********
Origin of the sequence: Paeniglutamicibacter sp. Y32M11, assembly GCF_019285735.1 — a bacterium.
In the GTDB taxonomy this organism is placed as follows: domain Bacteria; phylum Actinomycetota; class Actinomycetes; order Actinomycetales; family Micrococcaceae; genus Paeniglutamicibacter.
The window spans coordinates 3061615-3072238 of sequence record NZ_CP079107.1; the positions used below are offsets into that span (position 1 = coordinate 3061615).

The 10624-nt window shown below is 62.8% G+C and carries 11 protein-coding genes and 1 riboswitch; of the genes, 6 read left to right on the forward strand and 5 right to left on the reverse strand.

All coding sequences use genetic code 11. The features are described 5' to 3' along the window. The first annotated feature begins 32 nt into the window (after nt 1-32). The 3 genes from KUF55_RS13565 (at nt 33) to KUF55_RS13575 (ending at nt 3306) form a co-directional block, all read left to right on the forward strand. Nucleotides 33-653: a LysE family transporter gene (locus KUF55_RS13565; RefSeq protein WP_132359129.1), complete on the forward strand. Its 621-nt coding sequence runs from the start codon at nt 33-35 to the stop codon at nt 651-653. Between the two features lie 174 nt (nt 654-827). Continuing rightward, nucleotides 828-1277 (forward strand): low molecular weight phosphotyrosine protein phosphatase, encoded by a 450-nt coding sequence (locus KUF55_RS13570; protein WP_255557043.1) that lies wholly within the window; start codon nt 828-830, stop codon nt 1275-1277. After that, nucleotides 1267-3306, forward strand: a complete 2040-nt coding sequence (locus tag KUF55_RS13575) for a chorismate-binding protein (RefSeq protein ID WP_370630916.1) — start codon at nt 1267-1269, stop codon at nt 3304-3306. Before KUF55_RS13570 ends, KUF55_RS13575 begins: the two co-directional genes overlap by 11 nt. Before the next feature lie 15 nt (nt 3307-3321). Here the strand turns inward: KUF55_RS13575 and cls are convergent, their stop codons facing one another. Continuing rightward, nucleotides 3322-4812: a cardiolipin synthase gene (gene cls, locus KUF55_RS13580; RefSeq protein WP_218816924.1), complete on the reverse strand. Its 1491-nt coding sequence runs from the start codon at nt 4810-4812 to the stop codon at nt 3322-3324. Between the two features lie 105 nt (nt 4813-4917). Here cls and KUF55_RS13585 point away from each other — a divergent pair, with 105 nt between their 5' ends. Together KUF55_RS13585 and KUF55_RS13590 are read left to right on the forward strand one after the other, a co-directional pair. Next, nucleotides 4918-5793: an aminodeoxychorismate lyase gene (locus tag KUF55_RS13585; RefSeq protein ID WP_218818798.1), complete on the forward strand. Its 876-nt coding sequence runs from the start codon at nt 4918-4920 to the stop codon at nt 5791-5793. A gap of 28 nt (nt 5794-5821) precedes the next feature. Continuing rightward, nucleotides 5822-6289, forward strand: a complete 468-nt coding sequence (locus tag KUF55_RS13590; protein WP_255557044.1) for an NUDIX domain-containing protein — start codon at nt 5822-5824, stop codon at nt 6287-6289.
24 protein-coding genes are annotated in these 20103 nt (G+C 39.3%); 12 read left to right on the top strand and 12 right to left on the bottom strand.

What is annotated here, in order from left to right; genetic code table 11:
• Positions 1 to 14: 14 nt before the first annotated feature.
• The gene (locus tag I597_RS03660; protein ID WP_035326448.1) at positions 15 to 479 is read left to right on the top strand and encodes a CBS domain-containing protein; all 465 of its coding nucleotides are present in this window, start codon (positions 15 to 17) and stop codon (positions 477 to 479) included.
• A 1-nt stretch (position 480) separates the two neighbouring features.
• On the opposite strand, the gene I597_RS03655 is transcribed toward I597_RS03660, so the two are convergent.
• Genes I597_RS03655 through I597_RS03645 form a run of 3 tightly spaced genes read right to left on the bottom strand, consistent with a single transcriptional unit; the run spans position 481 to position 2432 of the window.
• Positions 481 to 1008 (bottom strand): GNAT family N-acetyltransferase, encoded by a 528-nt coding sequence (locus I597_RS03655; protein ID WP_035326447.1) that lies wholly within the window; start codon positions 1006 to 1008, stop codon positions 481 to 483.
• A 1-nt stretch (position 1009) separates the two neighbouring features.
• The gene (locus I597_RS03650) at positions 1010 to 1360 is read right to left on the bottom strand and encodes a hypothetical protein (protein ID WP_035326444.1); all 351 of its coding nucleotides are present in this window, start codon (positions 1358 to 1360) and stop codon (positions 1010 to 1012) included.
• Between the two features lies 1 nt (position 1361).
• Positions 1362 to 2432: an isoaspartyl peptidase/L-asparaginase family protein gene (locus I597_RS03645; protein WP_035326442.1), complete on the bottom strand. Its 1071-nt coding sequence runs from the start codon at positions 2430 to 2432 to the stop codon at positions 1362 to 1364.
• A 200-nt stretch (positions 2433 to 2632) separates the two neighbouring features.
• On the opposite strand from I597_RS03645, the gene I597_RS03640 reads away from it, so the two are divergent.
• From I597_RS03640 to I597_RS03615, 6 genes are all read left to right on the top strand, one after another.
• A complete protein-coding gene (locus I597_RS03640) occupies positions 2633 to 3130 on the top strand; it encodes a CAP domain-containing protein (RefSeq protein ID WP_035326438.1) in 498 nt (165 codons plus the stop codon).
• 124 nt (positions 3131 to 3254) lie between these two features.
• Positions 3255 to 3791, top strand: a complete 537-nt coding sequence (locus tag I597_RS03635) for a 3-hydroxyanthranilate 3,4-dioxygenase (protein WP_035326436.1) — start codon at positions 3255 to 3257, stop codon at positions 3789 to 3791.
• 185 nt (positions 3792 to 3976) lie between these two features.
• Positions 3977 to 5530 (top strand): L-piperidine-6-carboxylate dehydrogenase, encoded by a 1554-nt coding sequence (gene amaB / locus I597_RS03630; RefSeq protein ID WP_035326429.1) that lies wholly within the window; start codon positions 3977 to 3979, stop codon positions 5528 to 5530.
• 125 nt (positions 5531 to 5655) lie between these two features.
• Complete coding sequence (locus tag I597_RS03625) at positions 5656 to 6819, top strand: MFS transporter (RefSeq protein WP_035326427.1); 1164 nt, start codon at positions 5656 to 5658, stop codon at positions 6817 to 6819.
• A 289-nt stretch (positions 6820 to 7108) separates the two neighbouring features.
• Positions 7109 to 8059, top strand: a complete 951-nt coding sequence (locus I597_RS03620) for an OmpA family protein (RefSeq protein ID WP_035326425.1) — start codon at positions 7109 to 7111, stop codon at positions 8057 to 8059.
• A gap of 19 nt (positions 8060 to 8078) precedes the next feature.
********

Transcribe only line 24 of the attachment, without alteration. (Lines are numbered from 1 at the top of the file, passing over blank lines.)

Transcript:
• 185 nt (positions 3792 to 3976) lie between these two features.